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Right before I moved from Salt Lake City, I had my last session with a wonderful private client, and friend. She began our session with a comment about how difficult she found it to be around people who are constantly bragging about who they are or what they own. This comment sparked a wonderful discussion and subsequent Yoga Nidra practice dedicated to the differences between a human being and a human doing. We discussed the idea of aiming to be so secure in our being that we didn’t need to try to prove anything to anyone else. We could just be.
I said to her, “When you’re The Shit, you don’t have to go around town bragging about it. You just go be The Shit.”
It reminds me of something I heard poet and writer David Whyte say, “Constantly explaining who you are is a gospel of despair.” Why does it seem that when we are the least secure in who we are, we tend to brag about ourselves the most? Probably because when we equate our value based on what we can do rather than a sure sense of our own beingness, we’re constantly trying to affirm something that really doesn’t exist. By contrast, we as human beings are valuable simply because we exist. We don’t need to prove anything because we simply are. If we're identified as something as fragile as our action or a title, then we're constantly fearing not being that thing anymore, we fear annihilation.
It’s also true that when we can be secure in our own being, other people don’t ruffle our feathers. The best antidote in response to the braggart is to be so solid in our own beingness that another person could say or do whatever they wish and it wouldn’t bend us one way or the other. Like the fantastic German quote, “What does the mighty oak care if the warthog scratches its rump against its bark?”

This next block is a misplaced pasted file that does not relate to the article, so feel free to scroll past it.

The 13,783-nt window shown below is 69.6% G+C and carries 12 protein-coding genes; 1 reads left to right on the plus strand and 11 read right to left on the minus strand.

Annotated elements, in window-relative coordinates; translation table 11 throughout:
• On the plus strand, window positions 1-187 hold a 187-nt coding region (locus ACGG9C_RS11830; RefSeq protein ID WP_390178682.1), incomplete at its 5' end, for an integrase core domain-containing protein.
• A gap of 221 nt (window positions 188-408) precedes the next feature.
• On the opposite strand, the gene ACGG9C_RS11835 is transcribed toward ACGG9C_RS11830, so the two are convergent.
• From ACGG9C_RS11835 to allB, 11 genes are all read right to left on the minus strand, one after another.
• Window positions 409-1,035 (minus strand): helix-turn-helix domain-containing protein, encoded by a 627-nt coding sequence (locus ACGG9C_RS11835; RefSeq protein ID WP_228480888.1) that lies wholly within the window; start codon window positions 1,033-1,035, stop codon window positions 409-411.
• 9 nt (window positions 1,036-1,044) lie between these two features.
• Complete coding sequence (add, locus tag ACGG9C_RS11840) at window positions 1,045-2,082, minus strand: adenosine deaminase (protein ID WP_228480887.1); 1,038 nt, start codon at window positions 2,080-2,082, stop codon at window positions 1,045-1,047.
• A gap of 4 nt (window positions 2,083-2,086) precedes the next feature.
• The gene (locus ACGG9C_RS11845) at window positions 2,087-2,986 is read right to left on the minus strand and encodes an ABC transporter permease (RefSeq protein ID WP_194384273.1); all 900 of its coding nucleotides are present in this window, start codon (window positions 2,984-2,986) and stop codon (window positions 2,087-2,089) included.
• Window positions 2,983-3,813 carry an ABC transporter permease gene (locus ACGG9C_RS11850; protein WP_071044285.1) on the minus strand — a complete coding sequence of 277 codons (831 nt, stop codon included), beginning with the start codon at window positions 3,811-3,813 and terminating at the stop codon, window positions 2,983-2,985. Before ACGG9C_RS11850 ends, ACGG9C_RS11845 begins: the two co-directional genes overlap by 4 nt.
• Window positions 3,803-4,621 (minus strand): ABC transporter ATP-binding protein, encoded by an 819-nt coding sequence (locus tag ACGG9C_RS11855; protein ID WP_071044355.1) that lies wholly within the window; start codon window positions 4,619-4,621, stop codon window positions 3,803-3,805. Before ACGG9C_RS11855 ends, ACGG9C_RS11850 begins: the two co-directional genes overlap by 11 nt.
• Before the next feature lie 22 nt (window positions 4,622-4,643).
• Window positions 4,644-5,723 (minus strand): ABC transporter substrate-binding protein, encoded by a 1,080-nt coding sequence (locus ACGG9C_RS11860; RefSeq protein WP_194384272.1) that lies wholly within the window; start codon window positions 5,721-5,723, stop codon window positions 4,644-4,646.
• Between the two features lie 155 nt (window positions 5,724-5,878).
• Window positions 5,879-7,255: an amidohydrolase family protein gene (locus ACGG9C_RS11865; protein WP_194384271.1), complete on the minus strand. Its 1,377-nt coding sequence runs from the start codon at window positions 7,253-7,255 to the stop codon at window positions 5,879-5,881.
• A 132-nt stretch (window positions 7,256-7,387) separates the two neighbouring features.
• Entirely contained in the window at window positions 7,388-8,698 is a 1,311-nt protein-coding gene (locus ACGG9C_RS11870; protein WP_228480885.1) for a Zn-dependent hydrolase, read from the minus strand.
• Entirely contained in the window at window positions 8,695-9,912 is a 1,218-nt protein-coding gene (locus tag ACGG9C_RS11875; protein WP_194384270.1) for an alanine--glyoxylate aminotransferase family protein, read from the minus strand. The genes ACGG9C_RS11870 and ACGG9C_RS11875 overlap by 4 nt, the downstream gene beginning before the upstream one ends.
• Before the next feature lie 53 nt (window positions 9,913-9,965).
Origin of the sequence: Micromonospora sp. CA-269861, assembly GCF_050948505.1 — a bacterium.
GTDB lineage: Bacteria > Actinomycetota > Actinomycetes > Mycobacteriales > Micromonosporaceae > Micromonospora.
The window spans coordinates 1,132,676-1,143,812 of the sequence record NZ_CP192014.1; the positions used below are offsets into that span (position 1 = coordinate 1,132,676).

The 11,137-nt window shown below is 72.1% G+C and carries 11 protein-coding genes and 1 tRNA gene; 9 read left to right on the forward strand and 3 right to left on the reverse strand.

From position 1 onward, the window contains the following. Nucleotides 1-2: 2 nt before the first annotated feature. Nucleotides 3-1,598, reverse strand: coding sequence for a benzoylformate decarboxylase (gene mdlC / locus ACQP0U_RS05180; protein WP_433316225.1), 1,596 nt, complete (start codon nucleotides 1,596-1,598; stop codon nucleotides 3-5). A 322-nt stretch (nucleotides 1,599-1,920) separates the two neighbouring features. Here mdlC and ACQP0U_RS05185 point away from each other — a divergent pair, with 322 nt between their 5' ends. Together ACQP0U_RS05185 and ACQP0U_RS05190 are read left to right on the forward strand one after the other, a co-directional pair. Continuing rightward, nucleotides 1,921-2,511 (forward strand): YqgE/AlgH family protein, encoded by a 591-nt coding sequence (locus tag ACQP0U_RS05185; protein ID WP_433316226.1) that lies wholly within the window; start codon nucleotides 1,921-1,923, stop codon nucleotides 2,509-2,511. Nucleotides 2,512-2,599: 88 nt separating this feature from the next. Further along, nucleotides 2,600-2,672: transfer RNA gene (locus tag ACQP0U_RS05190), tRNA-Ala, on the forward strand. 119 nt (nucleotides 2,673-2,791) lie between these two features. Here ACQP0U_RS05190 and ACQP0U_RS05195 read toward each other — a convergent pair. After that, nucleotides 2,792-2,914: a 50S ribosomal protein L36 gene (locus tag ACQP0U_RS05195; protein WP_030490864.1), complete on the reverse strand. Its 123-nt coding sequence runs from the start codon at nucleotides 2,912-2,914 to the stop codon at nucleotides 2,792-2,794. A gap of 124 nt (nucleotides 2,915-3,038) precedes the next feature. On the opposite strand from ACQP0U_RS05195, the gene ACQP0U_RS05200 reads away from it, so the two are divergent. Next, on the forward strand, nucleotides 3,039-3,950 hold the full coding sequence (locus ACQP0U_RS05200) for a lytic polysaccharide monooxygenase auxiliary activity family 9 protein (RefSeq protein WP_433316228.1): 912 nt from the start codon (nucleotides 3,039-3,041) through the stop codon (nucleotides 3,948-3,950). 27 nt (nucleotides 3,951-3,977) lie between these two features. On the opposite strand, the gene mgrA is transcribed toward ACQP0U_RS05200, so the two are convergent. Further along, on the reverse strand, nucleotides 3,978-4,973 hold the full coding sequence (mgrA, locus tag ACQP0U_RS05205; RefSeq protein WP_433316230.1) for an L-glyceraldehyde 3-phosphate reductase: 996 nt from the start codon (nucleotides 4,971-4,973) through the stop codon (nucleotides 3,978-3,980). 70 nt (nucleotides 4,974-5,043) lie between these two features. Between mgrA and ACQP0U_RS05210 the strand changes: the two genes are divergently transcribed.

This is what we are doing in our yoga and meditation practices: we are affirming our beingness, and steeling ourselves against anything that could arise in our lives by simply learning to pay attention, to have Awareness. Here’s the kicker: our beingness is somehow wrapped around our ability to pay attention to the world, to listen and be. Not to do. The doing comes as the response to the being. The ancient teaching says that consciousness precedes form.
That day, my client and I had a great session. I led her through a personalized Yoga Nidra practice that helped her to feel solid in her own being to go out and be the mighty oak so that others could say or do whatever and she didn’t have to worry about it one way or the other. I recorded the practice and left it with her so she could continue to practice this concept.
After the session, as I was rushing out to go home and pack for France, I was half-way out the door, when I heard her shout after me, “Hey Scott!” I turned back to see her with a wide smile on her face. “Be The Shit,” she said as wise parting advice.
So, may I also extend this invitation to you: Be The Shit.